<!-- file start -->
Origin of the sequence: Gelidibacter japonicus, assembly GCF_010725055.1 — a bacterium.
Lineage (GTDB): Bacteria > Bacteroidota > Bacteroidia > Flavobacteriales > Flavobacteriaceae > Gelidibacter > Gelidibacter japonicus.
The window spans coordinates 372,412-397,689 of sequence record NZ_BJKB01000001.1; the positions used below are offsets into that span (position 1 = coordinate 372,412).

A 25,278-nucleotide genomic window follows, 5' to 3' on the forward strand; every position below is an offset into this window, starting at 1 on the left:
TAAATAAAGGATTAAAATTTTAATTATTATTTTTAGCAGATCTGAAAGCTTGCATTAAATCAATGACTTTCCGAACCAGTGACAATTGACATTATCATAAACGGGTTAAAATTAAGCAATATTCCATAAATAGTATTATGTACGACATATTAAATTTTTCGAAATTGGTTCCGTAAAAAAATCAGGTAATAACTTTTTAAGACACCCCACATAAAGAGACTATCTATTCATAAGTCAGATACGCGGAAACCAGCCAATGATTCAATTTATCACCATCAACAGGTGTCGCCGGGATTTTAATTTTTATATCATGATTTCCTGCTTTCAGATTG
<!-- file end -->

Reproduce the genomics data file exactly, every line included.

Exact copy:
Origin of the sequence: Gelidibacter japonicus, assembly GCF_010725055.1 — a bacterium.
Lineage (GTDB): Bacteria > Bacteroidota > Bacteroidia > Flavobacteriales > Flavobacteriaceae > Gelidibacter > Gelidibacter japonicus.
The window spans coordinates 372,412-397,689 of sequence record NZ_BJKB01000001.1; the positions used below are offsets into that span (position 1 = coordinate 372,412).

A 25,278-nucleotide genomic window follows, 5' to 3' on the forward strand; every position below is an offset into this window, starting at 1 on the left:
TAAATAAAGGATTAAAATTTTAATTATTATTTTTAGCAGATCTGAAAGCTTGCATTAAATCAATGACTTTCCGAACCAGTGACAATTGACATTATCATAAACGGGTTAAAATTAAGCAATATTCCATAAATAGTATTATGTACGACATATTAAATTTTTCGAAATTGGTTCCGTAAAAAAATCAGGTAATAACTTTTTAAGACACCCCACATAAAGAGACTATCTATTCATAAGTCAGATACGCGGAAACCAGCCAATGATTCAATTTATCACCATCAACAGGTGTCGCCGGGATTTTAATTTTTATATCATGATTTCCTGCTTTCAGATTG